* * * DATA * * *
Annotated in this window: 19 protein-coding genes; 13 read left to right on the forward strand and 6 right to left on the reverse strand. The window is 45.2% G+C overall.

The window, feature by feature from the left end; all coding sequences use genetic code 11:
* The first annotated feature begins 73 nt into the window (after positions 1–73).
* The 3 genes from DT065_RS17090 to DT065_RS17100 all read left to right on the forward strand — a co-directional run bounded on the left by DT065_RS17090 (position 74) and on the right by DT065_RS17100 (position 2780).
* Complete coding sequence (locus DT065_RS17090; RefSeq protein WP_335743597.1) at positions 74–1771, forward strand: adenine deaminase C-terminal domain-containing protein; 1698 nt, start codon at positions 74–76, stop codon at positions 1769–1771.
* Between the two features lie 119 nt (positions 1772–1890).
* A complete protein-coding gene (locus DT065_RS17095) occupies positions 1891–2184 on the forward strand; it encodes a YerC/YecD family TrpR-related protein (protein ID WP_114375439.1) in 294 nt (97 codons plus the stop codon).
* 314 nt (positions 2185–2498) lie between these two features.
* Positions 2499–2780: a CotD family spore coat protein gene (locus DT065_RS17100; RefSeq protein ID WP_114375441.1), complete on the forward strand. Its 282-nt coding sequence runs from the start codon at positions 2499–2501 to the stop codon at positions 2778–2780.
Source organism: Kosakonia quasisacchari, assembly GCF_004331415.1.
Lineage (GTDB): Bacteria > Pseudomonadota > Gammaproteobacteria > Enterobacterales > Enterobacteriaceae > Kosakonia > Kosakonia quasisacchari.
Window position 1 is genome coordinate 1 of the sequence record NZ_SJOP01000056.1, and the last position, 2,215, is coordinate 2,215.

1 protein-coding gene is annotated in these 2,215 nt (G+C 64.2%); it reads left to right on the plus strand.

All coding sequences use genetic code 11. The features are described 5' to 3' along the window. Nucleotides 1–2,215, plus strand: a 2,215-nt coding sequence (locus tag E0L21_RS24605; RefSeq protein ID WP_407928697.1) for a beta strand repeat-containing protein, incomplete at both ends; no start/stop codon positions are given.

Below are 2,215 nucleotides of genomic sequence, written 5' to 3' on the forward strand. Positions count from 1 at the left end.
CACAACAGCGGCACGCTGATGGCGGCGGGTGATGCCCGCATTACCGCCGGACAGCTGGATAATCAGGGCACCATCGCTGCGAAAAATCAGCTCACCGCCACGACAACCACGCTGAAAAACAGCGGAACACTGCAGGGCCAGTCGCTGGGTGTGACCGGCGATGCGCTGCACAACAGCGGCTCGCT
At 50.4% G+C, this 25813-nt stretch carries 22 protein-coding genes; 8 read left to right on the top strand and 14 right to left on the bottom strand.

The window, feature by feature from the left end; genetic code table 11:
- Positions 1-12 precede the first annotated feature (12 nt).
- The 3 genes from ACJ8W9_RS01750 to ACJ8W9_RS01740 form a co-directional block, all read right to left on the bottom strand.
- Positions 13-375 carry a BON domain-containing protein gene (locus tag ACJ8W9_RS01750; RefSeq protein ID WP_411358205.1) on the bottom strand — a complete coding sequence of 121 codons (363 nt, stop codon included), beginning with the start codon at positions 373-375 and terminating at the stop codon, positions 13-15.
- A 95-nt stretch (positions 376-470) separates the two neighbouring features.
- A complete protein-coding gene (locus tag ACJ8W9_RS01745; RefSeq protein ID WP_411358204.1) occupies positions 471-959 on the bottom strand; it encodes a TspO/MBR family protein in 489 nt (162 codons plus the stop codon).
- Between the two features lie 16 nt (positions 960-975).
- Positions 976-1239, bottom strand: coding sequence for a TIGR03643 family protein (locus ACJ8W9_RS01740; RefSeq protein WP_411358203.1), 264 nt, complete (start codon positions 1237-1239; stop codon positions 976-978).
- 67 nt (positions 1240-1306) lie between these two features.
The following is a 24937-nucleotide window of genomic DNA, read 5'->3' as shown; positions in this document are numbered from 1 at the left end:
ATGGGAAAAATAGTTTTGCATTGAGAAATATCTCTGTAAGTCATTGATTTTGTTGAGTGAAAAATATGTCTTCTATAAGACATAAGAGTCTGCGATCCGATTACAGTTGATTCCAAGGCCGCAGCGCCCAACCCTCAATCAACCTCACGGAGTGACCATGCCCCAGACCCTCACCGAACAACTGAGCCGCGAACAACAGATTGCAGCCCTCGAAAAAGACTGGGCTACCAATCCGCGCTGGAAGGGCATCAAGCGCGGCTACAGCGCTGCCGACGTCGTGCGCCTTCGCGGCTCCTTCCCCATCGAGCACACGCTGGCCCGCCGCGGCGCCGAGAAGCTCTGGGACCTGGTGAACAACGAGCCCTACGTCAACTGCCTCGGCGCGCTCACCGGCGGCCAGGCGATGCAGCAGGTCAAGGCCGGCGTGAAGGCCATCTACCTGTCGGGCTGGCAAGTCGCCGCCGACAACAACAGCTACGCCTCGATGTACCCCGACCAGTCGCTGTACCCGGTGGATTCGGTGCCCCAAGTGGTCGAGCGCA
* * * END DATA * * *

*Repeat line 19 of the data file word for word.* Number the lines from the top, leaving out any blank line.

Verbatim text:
- Positions 1-12 precede the first annotated feature (12 nt).